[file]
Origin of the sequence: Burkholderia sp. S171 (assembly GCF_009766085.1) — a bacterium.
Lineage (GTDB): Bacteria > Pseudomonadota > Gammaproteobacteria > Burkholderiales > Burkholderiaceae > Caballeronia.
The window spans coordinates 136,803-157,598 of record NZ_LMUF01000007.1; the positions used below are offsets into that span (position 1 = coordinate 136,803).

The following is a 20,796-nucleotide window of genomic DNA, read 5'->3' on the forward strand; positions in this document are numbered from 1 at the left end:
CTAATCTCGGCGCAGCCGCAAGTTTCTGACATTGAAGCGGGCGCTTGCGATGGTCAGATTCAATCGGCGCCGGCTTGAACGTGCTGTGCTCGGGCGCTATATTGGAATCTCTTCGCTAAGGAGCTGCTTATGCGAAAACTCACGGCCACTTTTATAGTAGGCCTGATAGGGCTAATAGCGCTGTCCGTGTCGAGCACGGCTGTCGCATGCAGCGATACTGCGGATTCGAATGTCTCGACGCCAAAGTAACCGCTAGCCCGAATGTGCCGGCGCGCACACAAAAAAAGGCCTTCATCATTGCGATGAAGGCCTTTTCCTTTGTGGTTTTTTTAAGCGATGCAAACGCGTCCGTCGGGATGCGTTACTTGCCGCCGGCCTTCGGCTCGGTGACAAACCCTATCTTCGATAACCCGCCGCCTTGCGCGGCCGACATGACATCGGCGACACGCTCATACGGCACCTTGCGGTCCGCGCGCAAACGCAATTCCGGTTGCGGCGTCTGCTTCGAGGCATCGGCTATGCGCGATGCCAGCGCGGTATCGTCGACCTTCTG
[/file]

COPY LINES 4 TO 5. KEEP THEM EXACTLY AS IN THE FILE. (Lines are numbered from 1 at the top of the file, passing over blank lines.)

The following is a 20,796-nucleotide window of genomic DNA, read 5'->3' on the forward strand; positions in this document are numbered from 1 at the left end:
CTAATCTCGGCGCAGCCGCAAGTTTCTGACATTGAAGCGGGCGCTTGCGATGGTCAGATTCAATCGGCGCCGGCTTGAACGTGCTGTGCTCGGGCGCTATATTGGAATCTCTTCGCTAAGGAGCTGCTTATGCGAAAACTCACGGCCACTTTTATAGTAGGCCTGATAGGGCTAATAGCGCTGTCCGTGTCGAGCACGGCTGTCGCATGCAGCGATACTGCGGATTCGAATGTCTCGACGCCAAAGTAACCGCTAGCCCGAATGTGCCGGCGCGCACACAAAAAAAGGCCTTCATCATTGCGATGAAGGCCTTTTCCTTTGTGGTTTTTTTAAGCGATGCAAACGCGTCCGTCGGGATGCGTTACTTGCCGCCGGCCTTCGGCTCGGTGACAAACCCTATCTTCGATAACCCGCCGCCTTGCGCGGCCGACATGACATCGGCGACACGCTCATACGGCACCTTGCGGTCCGCGCGCAAACGCAATTCCGGTTGCGGCGTCTGCTTCGAGGCATCGGCTATGCGCGATGCCAGCGCGGTATCGTCGACCTTCTG